- Oil Spill Response Plans for High-Hazard Flammable Trains
This year, the U.S. DOT will promulgate a Final Rule to expand the applicability of oil spill response plans for trains transporting Class 3 flammable liquids in certain volumes and orientations across the train.
The bolstered requirements will apply to High-Hazard Flammable Trains, or HHFTs. A “High-Hazard Flammable Train” is a train carrying 20 cars of a Class 3 flammable liquid in a continuous block or 36 or more such cars across the entire train. Crude oil production and transport volumes have risen significantly in the past decade: In 2009, 10,800 rail car loads of crude oil traveled by Class I railroad. By 2015, that number had skyrocketed to over 400,000.1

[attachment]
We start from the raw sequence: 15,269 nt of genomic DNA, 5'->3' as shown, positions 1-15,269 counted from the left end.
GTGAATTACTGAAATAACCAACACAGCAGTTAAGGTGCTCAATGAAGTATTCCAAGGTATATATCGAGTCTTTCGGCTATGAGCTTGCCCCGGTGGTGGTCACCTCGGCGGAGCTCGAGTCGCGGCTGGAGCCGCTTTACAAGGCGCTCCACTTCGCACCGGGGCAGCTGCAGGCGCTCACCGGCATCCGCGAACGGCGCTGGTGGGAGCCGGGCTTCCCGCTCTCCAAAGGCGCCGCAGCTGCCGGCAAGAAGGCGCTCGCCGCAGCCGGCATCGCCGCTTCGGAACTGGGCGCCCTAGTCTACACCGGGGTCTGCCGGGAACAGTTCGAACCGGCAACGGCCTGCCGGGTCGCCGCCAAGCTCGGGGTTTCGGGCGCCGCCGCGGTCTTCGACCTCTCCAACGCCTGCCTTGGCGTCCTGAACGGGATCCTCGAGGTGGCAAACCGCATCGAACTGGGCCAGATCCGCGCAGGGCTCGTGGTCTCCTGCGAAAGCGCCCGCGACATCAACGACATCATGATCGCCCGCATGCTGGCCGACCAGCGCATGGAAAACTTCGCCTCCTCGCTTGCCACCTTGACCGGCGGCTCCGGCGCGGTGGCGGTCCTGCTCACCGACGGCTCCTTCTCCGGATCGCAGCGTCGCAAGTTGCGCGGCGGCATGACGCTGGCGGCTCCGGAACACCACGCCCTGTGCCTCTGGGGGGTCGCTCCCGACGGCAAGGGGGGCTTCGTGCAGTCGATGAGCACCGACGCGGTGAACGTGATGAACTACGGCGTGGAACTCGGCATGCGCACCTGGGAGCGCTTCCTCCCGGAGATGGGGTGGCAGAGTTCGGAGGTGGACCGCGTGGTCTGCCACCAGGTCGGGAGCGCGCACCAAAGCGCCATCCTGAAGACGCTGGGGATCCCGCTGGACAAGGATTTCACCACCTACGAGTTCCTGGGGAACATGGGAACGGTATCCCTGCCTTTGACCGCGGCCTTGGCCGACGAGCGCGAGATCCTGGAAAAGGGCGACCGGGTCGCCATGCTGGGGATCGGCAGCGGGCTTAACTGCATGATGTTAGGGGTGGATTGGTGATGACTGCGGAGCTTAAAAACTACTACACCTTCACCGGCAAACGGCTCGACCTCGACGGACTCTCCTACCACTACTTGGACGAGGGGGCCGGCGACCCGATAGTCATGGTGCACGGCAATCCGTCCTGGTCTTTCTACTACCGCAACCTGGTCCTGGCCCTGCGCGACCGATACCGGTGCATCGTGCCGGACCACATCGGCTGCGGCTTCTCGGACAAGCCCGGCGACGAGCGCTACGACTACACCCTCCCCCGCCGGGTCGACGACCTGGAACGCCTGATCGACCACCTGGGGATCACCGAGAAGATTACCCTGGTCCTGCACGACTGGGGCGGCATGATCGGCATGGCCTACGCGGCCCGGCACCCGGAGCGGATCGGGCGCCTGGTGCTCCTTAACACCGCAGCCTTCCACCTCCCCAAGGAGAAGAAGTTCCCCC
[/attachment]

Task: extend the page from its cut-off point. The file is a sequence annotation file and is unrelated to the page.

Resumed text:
The U.S. DOT plans to issue this final rule in July 2018.
These likely won’t be the only changes for U.S. hazmat shippers in 2018. But, by identifying the future regulations or updates that may impact operations, shippers, brokers, and carriers can avoid confusion and panic when DOT finalizes the new rules.
- *See 79 FR 45019
About the Author
Roger Marks is a researcher and writer at Lion Technology Inc., a provider of 49 CFR, IATA DGR, and IMDG Code dangerous goods training in the US. Now in his 7th year at Lion, Roger creates content to inform and empower EHS professionals, and closely monitors developing regulatory actions that impact hazmat shipping, hazardous waste management, environmental compliance, and OSHA workplace safety. Find nationwide public workshops, 24/7 online training solutions, and live webinars at www.Lion.com.
This article is republished and first appeared on OHS Online.